Tuesday, November 27, 2007
I'm too young to have watched Raines in his prime, but I did get to see him play for the championship Yankee teams of the late 90s. Although he was no longer a star, he was serviceable player who split time with Daryl Strawberry to give the Yankees a solid, but not spectacular, left field platoon.
When I saw Raines' name on the list today, I decided to look up where he stacked up against some of the LFers in the Hall. In order to compare I am going to use EQA, WARP3, total Runs Above Average (RAA) and OPS+ (just so I don't get accused on using BP exclusively). I am going to include RAA and WARP3 per season and also per game, as I think the latter is probably a better indicator than the former. I will also try to use Hardball Times' Win Shares and Win Shares Above Bench when possible.
Here are Raines' career numbers. .307 EQA, 123.9 WARP3 (5.38, .049), 564 RAA (24.5, .225) , 390 WS and 203 WSAB and a 123 OPS+. He averaged around 24.5 runs above the average left fielder for his career. These are very solid numbers, but LF is one of the least valuable positions, so the bar is higher. The best way to determine the propriety of his candidacy is to compare him to the players already in the Hall.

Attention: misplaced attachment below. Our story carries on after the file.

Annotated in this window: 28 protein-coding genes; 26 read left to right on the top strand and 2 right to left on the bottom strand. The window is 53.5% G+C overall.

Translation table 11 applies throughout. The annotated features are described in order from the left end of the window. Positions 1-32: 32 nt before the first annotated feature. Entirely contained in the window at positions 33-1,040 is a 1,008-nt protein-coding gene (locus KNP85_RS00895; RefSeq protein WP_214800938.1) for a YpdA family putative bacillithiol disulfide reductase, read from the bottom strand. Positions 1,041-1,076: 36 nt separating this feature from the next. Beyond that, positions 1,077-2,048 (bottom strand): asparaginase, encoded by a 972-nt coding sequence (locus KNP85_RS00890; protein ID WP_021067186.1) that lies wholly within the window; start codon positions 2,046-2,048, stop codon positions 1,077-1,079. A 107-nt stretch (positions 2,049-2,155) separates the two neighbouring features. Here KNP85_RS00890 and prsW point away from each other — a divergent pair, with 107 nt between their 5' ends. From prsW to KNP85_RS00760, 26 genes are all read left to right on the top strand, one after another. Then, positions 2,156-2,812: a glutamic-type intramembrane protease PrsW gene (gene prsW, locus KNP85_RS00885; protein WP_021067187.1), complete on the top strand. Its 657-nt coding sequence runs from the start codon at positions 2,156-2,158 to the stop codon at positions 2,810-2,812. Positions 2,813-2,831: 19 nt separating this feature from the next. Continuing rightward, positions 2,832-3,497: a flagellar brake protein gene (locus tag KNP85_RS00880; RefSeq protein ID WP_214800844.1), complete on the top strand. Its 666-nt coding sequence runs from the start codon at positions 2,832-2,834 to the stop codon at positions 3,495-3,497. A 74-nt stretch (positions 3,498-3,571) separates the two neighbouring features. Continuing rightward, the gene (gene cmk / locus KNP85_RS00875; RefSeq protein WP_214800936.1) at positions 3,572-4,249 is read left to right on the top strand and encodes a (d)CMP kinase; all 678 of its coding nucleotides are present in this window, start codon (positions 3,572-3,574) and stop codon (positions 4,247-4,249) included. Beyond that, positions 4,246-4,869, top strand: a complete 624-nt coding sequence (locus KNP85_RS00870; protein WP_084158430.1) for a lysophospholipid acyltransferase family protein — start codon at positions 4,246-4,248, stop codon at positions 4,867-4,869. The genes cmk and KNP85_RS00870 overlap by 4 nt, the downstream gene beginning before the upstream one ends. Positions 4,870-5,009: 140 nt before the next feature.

There are two LFers who were substantially better than Raines: Ted Williams and Stan Musial. These players are in a different league and frankly only a select few major leaguers in history even enter the conversation with these guys.
The tier-two LFers are much more comparable. Let's make a list in no particular order:
1) Willie Stargell. 312 EQA, 100.4 WARP3 (4.78, .042), 491 RAA (23.38, .208), and a 147 OPS+. Stargell made about 800 less outs, which is not a trivial amount, but that's why his EQA is 5 points higher. But Raines' WARP was 23.5 wins higher. And Stargell's RAA per season was only 23.3, so Raines has the edge. Stargell also had 370 WS which is less than Raines, but had 204 WSAB, which is one better. I think the Stargell/Raines debate is a good one, but even if Stargell is better, Raines is very close and Stargell is a clear-cut HOFer.
2) Lou Brock. A good comparison because Brock was also a great basestealer, and actually beat out Raines 938 to 811. But otherwise the two players were not really comparable. 282 EQA, 88.2 WARP3 (4.64, .033) 226 RAA (11.9, .086) and a 109 OPS+. Not even close.